Who knew that little bird would end up having so much power? Forget the Yankees, Steelers, Lakers or any other dominant sports franchise. The sports juggernaut of the 21st century, it turns out, is the seemingly innocent social networking website, twitter.com.
In recent years, Twitter has mad
e fools out of athletes, 140 characters at a time, and over the past week it has claimed a couple more victims. Pittsburgh Steelers running back Rashard Mendenhall dominated headlines early last week for the comments he posted following the killing of Osama Bin Laden.
Closer to home, Univers
ity of Washington hoops recruit Tony Wroten used Twitter to lambast a Seattle Times reporter who wrote a story about Wroten and another athlete getting credit for a class at Garfield High School that didn’t exist.
Wroten didn’t say the article was inaccurate, he just ripped a reporter for doing his job, and used some offensive language in the process. Wroten eventually deleted the message, but as so many others have found out in the past, once you post something on the Internet, it’s out there forever.
The lesson, once again, is that Twitter always seems to win. In recent years, that little blue bird has made more athletes look bad than Michael Jordan, Barry Sanders and Randy Johnson did in their primes. And quite frankly, it always will as long as athletes and other public figures don’t follow some basic rules when it comes to speaking their minds in public forums such as Twitter.
But what’s that you say? There aren’t basic rules for athletes on Twitter?
Locally, a number of Seahawks players are frequent Twitter users, though for the most part they have managed to stay out of trouble. A member of Seattle’s media relations department said the Seahawks have no official rules or guidelines for players regarding social networking sites, but that they do talk to players about it. Jeff Bechthold, the director of athletic communications for the University of Washington, said any rules or policies are made on a team-by-team, coach-by-coach basis.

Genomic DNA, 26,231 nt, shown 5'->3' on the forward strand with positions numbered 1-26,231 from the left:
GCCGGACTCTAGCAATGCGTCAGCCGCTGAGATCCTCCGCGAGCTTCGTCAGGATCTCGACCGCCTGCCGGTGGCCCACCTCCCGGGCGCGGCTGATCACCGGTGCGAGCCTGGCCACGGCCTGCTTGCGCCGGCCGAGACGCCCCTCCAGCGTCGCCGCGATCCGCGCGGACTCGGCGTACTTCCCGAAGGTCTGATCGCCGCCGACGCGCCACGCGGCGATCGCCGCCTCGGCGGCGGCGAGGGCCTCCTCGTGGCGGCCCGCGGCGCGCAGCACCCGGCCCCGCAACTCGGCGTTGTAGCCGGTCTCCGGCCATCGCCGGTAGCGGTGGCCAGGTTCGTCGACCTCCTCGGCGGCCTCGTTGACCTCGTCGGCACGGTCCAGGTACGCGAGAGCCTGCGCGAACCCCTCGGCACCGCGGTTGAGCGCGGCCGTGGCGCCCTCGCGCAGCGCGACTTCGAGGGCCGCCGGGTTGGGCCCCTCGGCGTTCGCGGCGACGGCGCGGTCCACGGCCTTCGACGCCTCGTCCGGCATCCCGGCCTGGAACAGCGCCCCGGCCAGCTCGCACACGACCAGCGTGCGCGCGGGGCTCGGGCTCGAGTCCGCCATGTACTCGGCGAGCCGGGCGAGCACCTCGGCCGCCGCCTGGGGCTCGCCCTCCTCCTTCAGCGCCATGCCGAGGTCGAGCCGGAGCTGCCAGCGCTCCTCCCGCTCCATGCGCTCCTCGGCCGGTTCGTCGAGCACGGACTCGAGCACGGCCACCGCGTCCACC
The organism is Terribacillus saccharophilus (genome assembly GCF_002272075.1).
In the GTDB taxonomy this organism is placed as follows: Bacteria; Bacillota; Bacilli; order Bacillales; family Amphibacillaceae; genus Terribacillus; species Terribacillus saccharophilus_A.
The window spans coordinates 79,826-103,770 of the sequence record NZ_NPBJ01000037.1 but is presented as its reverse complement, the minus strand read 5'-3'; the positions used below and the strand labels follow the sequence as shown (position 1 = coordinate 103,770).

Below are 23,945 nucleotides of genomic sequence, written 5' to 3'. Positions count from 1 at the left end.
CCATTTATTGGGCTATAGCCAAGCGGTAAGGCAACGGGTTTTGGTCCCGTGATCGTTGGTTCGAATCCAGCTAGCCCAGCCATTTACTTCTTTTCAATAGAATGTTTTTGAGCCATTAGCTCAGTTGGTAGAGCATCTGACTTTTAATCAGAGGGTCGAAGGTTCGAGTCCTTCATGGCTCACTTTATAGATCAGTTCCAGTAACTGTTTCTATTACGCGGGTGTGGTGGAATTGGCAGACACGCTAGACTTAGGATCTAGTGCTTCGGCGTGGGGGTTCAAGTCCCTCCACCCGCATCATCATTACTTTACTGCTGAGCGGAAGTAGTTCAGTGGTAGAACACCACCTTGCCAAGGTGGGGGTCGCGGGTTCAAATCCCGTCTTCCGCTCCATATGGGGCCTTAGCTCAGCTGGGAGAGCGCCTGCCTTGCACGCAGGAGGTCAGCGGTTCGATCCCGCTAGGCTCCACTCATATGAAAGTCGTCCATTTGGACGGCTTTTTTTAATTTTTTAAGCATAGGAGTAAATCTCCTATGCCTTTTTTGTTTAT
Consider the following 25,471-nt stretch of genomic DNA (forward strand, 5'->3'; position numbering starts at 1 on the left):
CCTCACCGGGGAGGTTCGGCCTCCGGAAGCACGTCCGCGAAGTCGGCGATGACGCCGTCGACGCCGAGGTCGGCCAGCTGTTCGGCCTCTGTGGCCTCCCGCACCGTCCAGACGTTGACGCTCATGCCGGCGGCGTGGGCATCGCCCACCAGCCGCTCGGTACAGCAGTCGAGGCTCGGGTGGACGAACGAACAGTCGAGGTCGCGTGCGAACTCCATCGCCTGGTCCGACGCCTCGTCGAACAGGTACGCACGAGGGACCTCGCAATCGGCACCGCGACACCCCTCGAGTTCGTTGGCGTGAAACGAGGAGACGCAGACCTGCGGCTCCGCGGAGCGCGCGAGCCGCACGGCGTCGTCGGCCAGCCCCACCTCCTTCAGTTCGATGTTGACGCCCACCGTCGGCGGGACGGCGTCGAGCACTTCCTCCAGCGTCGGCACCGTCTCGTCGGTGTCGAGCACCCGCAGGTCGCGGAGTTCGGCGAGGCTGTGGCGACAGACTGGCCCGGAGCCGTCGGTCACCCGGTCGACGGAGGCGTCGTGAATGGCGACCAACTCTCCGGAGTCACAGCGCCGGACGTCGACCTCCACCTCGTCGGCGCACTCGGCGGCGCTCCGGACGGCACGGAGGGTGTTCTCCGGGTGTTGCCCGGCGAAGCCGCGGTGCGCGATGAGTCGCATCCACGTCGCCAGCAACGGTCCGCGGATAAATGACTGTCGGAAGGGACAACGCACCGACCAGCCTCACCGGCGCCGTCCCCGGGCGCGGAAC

Sounders FC coach Sigi Schmid acknowledged that his team and others in Major League Soccer will have to start doing more to make players aware of the dangers of instantly sharing their thoughts with thousands of followers.
“It’s definitely something that we’ve got to address and talk about,” Schmid said. “At this stage there is so much social media that’s out there. … It’s the same as making a statement to the press. You know that what you say is possibly going to be quoted or possibly appear, so you’ve got to make sure what you say is within the boundaries of what you think is appropriate.”
But for the time being, it appears we need some ground rules. And while nobody asked me, I’ll be happy to offer a few suggestions that can help everyone out there avoid the trouble that Mendenhall and so many others have made for themselves. This list is hardly all-encompassing, but hey, at least it’s a start.
• Don’t engage in fights with fans. Given an anonymous voice, fans can feel liberated to get nasty, especially if you lose a game or didn’t play well. Just let it slide. They may be wrong, or they may be jerks, but even if you’re in the right, remember: there are no winners in a Twitter fight.